"In this connection we beg to say that the balance due the company as per account rendered will be sent you each month as same become due. However, we realize that you have a right to demand payment of all outstanding balances, and if you prefer, we will, as soon as August account is made up, remit you for all balances due, including August. We will have some additional premiums under Workmen's compensation policies issued by us which will be coming due after August 31st, and we can, if you desire, account to the company for these premiums as they accrue. We can also account for other premiums in the regular course of business on policies issued by us, and thus avoid confusion or any other dissatisfaction."
Appellant, on August 19th, replied to appellees as follows:
"Relative to the payment by you of all outstanding balances as required by your agency contract, it gives me pleasure to advise you that the management of the Continental is entirely willing to waive this provision, with the understanding that the payments will be made at the same time and in the same manner and subject to the same conditions as though your contract were to continue in force beyond August 31st. This will mean that you will continue to send us accounts current for developed premiums and cancellations for some time after the cancellation date of the contract, and it will give us the pleasure of that much longer business relations with you."
On June 9, 1921, appellees wrote to appellant as follows:
"April account: We are unable at the present time to remit for this account, as requested in your telegram of recent date. The principal items of this account are the Staley-Green Drilling Company; there being a considerable mix-up in this account, which was originally audited by Mr. Bean up to the date of Mr. Bean's visit. However, the Continental policy has been canceled and rewritten in the Employers' Liability, and it was necessary for the auditor of the Employers' to make a reaudit of this account to establish the amount due the Continental, also that of the Employers'. We have not yet effected collection of this balance and would like to request a little more time in order that we may more properly satisfy the assured of this amount, which we feel we will be able to do within the next week or so."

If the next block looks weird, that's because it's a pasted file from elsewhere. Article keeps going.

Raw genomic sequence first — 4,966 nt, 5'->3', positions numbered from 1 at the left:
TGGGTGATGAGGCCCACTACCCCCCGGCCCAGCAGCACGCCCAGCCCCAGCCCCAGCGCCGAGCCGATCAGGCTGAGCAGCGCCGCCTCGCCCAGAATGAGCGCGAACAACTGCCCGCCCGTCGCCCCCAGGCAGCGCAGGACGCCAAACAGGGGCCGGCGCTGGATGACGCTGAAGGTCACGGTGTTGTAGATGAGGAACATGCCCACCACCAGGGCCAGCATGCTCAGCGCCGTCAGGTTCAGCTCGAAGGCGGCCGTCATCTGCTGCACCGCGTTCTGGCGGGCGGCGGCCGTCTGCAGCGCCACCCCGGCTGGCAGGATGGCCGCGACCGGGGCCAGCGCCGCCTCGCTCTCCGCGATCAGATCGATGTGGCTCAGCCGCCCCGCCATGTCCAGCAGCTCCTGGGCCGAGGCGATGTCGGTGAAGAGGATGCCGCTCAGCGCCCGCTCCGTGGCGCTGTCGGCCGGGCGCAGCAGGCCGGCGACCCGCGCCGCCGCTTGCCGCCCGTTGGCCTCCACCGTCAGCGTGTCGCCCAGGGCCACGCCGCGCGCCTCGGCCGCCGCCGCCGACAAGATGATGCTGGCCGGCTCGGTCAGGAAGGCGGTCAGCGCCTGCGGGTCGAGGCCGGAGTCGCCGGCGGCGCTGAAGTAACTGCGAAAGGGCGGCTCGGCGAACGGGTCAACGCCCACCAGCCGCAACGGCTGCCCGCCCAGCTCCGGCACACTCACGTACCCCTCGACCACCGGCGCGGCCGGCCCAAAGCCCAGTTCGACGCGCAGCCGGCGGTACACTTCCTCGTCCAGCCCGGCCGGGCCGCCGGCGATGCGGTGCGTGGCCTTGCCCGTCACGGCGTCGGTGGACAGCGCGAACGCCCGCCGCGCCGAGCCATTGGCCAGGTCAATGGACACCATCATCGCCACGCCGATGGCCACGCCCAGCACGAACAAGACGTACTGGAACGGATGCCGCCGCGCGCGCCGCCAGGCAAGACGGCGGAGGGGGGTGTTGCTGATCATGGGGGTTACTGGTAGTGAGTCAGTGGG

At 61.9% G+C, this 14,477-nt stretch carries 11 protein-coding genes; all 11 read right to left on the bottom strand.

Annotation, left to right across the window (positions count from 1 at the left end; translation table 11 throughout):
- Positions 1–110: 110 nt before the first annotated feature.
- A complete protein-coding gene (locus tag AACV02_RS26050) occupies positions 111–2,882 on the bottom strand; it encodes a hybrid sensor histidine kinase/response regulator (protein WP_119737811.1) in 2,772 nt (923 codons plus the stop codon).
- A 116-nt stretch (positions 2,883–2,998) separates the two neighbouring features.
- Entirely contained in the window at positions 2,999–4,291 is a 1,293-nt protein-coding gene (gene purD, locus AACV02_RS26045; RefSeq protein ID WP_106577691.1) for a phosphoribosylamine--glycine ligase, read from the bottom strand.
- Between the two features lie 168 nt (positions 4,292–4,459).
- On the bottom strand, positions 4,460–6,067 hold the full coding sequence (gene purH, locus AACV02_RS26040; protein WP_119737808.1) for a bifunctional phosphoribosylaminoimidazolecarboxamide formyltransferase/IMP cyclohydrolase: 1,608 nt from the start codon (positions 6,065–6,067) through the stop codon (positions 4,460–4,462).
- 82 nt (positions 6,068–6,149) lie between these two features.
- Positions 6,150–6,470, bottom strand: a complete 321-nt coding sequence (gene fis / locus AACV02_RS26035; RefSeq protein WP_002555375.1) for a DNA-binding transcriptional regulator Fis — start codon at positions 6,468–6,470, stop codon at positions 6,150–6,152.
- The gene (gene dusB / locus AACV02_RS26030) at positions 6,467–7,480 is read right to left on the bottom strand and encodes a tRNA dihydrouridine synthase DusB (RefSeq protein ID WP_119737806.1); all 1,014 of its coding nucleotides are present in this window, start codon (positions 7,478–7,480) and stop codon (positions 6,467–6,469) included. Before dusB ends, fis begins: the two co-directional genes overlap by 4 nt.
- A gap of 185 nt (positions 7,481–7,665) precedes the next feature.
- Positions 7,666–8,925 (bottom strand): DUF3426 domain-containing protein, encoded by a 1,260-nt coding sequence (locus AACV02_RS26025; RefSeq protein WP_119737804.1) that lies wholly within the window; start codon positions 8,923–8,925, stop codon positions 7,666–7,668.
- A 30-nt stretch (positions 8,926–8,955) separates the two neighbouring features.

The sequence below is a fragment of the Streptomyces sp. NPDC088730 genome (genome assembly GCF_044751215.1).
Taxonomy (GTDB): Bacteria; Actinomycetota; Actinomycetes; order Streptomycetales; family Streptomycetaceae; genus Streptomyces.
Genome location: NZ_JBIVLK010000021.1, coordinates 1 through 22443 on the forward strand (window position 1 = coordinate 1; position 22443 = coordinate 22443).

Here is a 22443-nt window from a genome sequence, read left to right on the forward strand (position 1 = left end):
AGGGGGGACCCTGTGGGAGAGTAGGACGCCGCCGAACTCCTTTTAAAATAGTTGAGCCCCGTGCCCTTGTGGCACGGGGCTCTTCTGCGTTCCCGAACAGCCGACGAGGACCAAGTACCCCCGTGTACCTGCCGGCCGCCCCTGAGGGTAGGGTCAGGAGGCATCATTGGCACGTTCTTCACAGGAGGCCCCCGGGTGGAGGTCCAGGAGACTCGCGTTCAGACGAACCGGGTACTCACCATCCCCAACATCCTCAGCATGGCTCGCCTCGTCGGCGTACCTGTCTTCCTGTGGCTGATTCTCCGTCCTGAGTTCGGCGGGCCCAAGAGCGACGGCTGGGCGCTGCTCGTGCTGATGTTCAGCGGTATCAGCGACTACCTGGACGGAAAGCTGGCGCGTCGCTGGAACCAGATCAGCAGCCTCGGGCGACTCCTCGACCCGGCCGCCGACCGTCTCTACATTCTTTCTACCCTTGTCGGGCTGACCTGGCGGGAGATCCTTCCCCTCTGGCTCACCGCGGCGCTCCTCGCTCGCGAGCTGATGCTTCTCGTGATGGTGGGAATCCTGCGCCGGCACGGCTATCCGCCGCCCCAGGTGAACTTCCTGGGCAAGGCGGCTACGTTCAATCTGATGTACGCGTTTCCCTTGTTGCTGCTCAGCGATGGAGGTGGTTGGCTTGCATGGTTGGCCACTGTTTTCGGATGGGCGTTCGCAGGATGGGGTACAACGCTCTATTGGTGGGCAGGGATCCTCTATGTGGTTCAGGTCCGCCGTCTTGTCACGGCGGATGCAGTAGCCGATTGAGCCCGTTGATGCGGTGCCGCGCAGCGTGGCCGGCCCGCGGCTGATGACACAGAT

To which appellees replied on June 13, 1921, as follows:
"We will extend you a little additional time on collection of the above premium, with the understanding that you will endeavor to get it into our office by the 28th of June, on which day we close our books for the examination of the insurance department. If, in your opinion, you will be unable to collect this premium by that time, advise us by wire, and we will immediately place same in the hands of our legal department with a request that they force payment."